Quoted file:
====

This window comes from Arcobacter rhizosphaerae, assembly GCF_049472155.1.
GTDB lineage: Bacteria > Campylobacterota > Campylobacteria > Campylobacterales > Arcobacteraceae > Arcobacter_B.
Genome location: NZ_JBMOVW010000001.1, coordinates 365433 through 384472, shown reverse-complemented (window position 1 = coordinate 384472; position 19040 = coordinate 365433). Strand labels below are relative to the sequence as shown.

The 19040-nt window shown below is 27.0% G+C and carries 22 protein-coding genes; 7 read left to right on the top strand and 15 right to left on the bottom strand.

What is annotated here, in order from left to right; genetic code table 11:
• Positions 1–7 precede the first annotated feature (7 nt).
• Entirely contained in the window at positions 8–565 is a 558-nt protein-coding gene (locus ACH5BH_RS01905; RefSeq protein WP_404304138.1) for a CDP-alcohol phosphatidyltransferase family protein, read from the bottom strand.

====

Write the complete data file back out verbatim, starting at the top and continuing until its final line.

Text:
This window comes from Arcobacter rhizosphaerae, assembly GCF_049472155.1.
GTDB lineage: Bacteria > Campylobacterota > Campylobacteria > Campylobacterales > Arcobacteraceae > Arcobacter_B.
Genome location: NZ_JBMOVW010000001.1, coordinates 365433 through 384472, shown reverse-complemented (window position 1 = coordinate 384472; position 19040 = coordinate 365433). Strand labels below are relative to the sequence as shown.

The 19040-nt window shown below is 27.0% G+C and carries 22 protein-coding genes; 7 read left to right on the top strand and 15 right to left on the bottom strand.

What is annotated here, in order from left to right; genetic code table 11:
• Positions 1–7 precede the first annotated feature (7 nt).
• Entirely contained in the window at positions 8–565 is a 558-nt protein-coding gene (locus ACH5BH_RS01905; RefSeq protein WP_404304138.1) for a CDP-alcohol phosphatidyltransferase family protein, read from the bottom strand.